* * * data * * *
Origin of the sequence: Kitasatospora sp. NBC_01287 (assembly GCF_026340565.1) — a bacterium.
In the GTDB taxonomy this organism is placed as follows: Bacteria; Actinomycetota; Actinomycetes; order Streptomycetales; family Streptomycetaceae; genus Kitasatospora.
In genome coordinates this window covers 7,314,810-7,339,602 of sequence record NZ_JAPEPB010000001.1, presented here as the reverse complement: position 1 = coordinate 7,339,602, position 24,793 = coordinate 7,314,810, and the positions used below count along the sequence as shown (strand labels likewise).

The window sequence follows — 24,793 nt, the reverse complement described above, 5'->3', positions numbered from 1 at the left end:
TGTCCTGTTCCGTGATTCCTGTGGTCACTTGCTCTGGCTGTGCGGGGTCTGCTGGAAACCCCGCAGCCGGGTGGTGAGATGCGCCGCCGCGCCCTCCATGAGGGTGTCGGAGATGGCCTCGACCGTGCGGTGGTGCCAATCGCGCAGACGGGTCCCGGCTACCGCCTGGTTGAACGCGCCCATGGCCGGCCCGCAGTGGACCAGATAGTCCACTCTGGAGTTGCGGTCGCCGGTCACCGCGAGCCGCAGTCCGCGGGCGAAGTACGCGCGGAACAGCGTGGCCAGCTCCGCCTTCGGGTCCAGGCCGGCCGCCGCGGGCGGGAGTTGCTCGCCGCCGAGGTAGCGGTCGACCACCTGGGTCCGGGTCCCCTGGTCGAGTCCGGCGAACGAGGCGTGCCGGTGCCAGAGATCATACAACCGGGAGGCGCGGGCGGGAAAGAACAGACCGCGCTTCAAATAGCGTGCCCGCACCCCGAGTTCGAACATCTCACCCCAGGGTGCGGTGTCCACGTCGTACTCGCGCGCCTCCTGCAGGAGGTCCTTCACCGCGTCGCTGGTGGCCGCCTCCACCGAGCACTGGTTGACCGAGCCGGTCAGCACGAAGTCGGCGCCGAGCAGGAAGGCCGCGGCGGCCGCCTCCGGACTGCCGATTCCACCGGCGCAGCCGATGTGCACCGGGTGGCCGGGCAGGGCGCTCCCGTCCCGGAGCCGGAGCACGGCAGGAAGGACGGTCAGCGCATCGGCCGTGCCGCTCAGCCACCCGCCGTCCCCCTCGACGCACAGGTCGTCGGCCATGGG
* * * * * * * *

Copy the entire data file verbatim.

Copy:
Origin of the sequence: Kitasatospora sp. NBC_01287 (assembly GCF_026340565.1) — a bacterium.
In the GTDB taxonomy this organism is placed as follows: Bacteria; Actinomycetota; Actinomycetes; order Streptomycetales; family Streptomycetaceae; genus Kitasatospora.
In genome coordinates this window covers 7,314,810-7,339,602 of sequence record NZ_JAPEPB010000001.1, presented here as the reverse complement: position 1 = coordinate 7,339,602, position 24,793 = coordinate 7,314,810, and the positions used below count along the sequence as shown (strand labels likewise).

The window sequence follows — 24,793 nt, the reverse complement described above, 5'->3', positions numbered from 1 at the left end:
TGTCCTGTTCCGTGATTCCTGTGGTCACTTGCTCTGGCTGTGCGGGGTCTGCTGGAAACCCCGCAGCCGGGTGGTGAGATGCGCCGCCGCGCCCTCCATGAGGGTGTCGGAGATGGCCTCGACCGTGCGGTGGTGCCAATCGCGCAGACGGGTCCCGGCTACCGCCTGGTTGAACGCGCCCATGGCCGGCCCGCAGTGGACCAGATAGTCCACTCTGGAGTTGCGGTCGCCGGTCACCGCGAGCCGCAGTCCGCGGGCGAAGTACGCGCGGAACAGCGTGGCCAGCTCCGCCTTCGGGTCCAGGCCGGCCGCCGCGGGCGGGAGTTGCTCGCCGCCGAGGTAGCGGTCGACCACCTGGGTCCGGGTCCCCTGGTCGAGTCCGGCGAACGAGGCGTGCCGGTGCCAGAGATCATACAACCGGGAGGCGCGGGCGGGAAAGAACAGACCGCGCTTCAAATAGCGTGCCCGCACCCCGAGTTCGAACATCTCACCCCAGGGTGCGGTGTCCACGTCGTACTCGCGCGCCTCCTGCAGGAGGTCCTTCACCGCGTCGCTGGTGGCCGCCTCCACCGAGCACTGGTTGACCGAGCCGGTCAGCACGAAGTCGGCGCCGAGCAGGAAGGCCGCGGCGGCCGCCTCCGGACTGCCGATTCCACCGGCGCAGCCGATGTGCACCGGGTGGCCGGGCAGGGCGCTCCCGTCCCGGAGCCGGAGCACGGCAGGAAGGACGGTCAGCGCATCGGCCGTGCCGCTCAGCCACCCGCCGTCCCCCTCGACGCACAGGTCGTCGGCCATGGG